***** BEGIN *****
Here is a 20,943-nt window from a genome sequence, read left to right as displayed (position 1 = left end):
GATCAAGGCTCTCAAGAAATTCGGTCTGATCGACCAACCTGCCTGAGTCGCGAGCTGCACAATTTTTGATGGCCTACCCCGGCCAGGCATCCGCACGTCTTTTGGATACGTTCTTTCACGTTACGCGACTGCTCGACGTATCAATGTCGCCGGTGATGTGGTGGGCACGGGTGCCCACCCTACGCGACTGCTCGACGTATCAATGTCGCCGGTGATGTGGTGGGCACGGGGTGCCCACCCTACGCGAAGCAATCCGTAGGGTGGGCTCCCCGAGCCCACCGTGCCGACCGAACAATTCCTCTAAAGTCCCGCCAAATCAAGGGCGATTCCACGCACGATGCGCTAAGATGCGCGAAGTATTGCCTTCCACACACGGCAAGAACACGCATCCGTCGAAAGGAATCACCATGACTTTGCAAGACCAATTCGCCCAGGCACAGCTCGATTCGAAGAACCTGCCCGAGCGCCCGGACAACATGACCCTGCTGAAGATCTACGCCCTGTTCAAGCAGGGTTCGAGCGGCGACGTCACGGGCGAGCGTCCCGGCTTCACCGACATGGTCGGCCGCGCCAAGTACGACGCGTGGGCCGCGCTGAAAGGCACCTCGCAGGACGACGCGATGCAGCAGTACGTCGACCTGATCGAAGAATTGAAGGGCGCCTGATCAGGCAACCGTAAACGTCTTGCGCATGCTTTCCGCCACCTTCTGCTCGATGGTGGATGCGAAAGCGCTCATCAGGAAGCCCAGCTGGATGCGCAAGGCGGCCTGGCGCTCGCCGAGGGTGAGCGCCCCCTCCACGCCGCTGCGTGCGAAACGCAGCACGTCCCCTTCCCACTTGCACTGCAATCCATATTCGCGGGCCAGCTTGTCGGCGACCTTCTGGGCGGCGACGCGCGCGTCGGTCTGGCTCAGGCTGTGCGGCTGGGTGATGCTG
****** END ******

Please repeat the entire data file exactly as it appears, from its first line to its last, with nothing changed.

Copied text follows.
Here is a 20,943-nt window from a genome sequence, read left to right as displayed (position 1 = left end):
GATCAAGGCTCTCAAGAAATTCGGTCTGATCGACCAACCTGCCTGAGTCGCGAGCTGCACAATTTTTGATGGCCTACCCCGGCCAGGCATCCGCACGTCTTTTGGATACGTTCTTTCACGTTACGCGACTGCTCGACGTATCAATGTCGCCGGTGATGTGGTGGGCACGGGTGCCCACCCTACGCGACTGCTCGACGTATCAATGTCGCCGGTGATGTGGTGGGCACGGGGTGCCCACCCTACGCGAAGCAATCCGTAGGGTGGGCTCCCCGAGCCCACCGTGCCGACCGAACAATTCCTCTAAAGTCCCGCCAAATCAAGGGCGATTCCACGCACGATGCGCTAAGATGCGCGAAGTATTGCCTTCCACACACGGCAAGAACACGCATCCGTCGAAAGGAATCACCATGACTTTGCAAGACCAATTCGCCCAGGCACAGCTCGATTCGAAGAACCTGCCCGAGCGCCCGGACAACATGACCCTGCTGAAGATCTACGCCCTGTTCAAGCAGGGTTCGAGCGGCGACGTCACGGGCGAGCGTCCCGGCTTCACCGACATGGTCGGCCGCGCCAAGTACGACGCGTGGGCCGCGCTGAAAGGCACCTCGCAGGACGACGCGATGCAGCAGTACGTCGACCTGATCGAAGAATTGAAGGGCGCCTGATCAGGCAACCGTAAACGTCTTGCGCATGCTTTCCGCCACCTTCTGCTCGATGGTGGATGCGAAAGCGCTCATCAGGAAGCCCAGCTGGATGCGCAAGGCGGCCTGGCGCTCGCCGAGGGTGAGCGCCCCCTCCACGCCGCTGCGTGCGAAACGCAGCACGTCCCCTTCCCACTTGCACTGCAATCCATATTCGCGGGCCAGCTTGTCGGCGACCTTCTGGGCGGCGACGCGCGCGTCGGTCTGGCTCAGGCTGTGCGGCTGGGTGATGCTG